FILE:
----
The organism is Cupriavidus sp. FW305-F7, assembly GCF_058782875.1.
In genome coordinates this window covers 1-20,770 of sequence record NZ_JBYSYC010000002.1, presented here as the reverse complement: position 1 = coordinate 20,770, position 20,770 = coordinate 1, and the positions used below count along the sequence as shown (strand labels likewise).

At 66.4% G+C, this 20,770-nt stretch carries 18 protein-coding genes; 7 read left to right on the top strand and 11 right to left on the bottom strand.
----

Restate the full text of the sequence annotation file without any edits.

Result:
The organism is Cupriavidus sp. FW305-F7, assembly GCF_058782875.1.
In genome coordinates this window covers 1-20,770 of sequence record NZ_JBYSYC010000002.1, presented here as the reverse complement: position 1 = coordinate 20,770, position 20,770 = coordinate 1, and the positions used below count along the sequence as shown (strand labels likewise).

At 66.4% G+C, this 20,770-nt stretch carries 18 protein-coding genes; 7 read left to right on the top strand and 11 right to left on the bottom strand.